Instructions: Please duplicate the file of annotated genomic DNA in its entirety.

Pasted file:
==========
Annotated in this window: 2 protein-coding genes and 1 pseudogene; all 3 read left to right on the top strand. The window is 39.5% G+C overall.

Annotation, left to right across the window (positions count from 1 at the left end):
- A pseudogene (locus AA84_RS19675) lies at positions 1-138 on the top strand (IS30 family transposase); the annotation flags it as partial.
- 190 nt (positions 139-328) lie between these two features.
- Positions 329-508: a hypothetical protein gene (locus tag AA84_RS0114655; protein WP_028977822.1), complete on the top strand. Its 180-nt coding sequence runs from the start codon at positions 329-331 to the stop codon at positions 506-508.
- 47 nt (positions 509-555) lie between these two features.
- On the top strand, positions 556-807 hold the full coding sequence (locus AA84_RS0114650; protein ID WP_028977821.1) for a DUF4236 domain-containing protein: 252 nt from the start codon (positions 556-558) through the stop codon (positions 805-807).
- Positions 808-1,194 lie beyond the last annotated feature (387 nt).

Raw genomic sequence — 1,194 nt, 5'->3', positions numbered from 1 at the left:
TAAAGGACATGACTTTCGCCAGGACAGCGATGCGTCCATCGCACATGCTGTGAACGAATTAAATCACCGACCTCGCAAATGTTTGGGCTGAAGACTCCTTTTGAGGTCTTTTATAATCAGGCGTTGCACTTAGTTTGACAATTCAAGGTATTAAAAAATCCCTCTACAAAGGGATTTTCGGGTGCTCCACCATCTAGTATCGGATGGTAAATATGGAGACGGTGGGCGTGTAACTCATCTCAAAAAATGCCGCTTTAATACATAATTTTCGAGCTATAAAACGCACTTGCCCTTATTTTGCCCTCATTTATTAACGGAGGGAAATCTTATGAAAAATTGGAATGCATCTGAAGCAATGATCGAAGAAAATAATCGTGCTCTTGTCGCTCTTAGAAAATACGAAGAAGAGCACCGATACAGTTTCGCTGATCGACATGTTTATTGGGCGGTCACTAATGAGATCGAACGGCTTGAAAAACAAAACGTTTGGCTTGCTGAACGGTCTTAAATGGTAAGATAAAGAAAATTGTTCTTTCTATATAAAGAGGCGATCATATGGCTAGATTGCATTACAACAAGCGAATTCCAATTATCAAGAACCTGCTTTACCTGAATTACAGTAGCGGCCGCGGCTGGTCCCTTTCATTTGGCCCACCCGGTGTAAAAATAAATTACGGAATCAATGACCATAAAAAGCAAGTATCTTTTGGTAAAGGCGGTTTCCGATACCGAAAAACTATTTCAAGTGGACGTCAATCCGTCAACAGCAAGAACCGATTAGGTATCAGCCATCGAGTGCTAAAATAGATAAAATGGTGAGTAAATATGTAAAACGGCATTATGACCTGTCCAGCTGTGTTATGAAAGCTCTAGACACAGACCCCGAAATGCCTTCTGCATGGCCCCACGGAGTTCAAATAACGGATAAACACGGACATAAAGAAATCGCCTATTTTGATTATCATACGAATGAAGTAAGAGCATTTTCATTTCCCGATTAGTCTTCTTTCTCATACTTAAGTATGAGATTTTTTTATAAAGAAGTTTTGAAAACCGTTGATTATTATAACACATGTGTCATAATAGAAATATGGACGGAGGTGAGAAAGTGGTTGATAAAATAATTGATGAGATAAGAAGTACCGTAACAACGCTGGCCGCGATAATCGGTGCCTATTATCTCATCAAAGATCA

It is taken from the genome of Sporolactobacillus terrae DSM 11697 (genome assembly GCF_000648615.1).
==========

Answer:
Annotated in this window: 2 protein-coding genes and 1 pseudogene; all 3 read left to right on the top strand. The window is 39.5% G+C overall.

Annotation, left to right across the window (positions count from 1 at the left end):
- A pseudogene (locus AA84_RS19675) lies at positions 1-138 on the top strand (IS30 family transposase); the annotation flags it as partial.
- 190 nt (positions 139-328) lie between these two features.
- Positions 329-508: a hypothetical protein gene (locus tag AA84_RS0114655; protein WP_028977822.1), complete on the top strand. Its 180-nt coding sequence runs from the start codon at positions 329-331 to the stop codon at positions 506-508.
- 47 nt (positions 509-555) lie between these two features.
- On the top strand, positions 556-807 hold the full coding sequence (locus AA84_RS0114650; protein ID WP_028977821.1) for a DUF4236 domain-containing protein: 252 nt from the start codon (positions 556-558) through the stop codon (positions 805-807).
- Positions 808-1,194 lie beyond the last annotated feature (387 nt).

Raw genomic sequence — 1,194 nt, 5'->3', positions numbered from 1 at the left:
TAAAGGACATGACTTTCGCCAGGACAGCGATGCGTCCATCGCACATGCTGTGAACGAATTAAATCACCGACCTCGCAAATGTTTGGGCTGAAGACTCCTTTTGAGGTCTTTTATAATCAGGCGTTGCACTTAGTTTGACAATTCAAGGTATTAAAAAATCCCTCTACAAAGGGATTTTCGGGTGCTCCACCATCTAGTATCGGATGGTAAATATGGAGACGGTGGGCGTGTAACTCATCTCAAAAAATGCCGCTTTAATACATAATTTTCGAGCTATAAAACGCACTTGCCCTTATTTTGCCCTCATTTATTAACGGAGGGAAATCTTATGAAAAATTGGAATGCATCTGAAGCAATGATCGAAGAAAATAATCGTGCTCTTGTCGCTCTTAGAAAATACGAAGAAGAGCACCGATACAGTTTCGCTGATCGACATGTTTATTGGGCGGTCACTAATGAGATCGAACGGCTTGAAAAACAAAACGTTTGGCTTGCTGAACGGTCTTAAATGGTAAGATAAAGAAAATTGTTCTTTCTATATAAAGAGGCGATCATATGGCTAGATTGCATTACAACAAGCGAATTCCAATTATCAAGAACCTGCTTTACCTGAATTACAGTAGCGGCCGCGGCTGGTCCCTTTCATTTGGCCCACCCGGTGTAAAAATAAATTACGGAATCAATGACCATAAAAAGCAAGTATCTTTTGGTAAAGGCGGTTTCCGATACCGAAAAACTATTTCAAGTGGACGTCAATCCGTCAACAGCAAGAACCGATTAGGTATCAGCCATCGAGTGCTAAAATAGATAAAATGGTGAGTAAATATGTAAAACGGCATTATGACCTGTCCAGCTGTGTTATGAAAGCTCTAGACACAGACCCCGAAATGCCTTCTGCATGGCCCCACGGAGTTCAAATAACGGATAAACACGGACATAAAGAAATCGCCTATTTTGATTATCATACGAATGAAGTAAGAGCATTTTCATTTCCCGATTAGTCTTCTTTCTCATACTTAAGTATGAGATTTTTTTATAAAGAAGTTTTGAAAACCGTTGATTATTATAACACATGTGTCATAATAGAAATATGGACGGAGGTGAGAAAGTGGTTGATAAAATAATTGATGAGATAAGAAGTACCGTAACAACGCTGGCCGCGATAATCGGTGCCTATTATCTCATCAAAGATCA

It is taken from the genome of Sporolactobacillus terrae DSM 11697 (genome assembly GCF_000648615.1).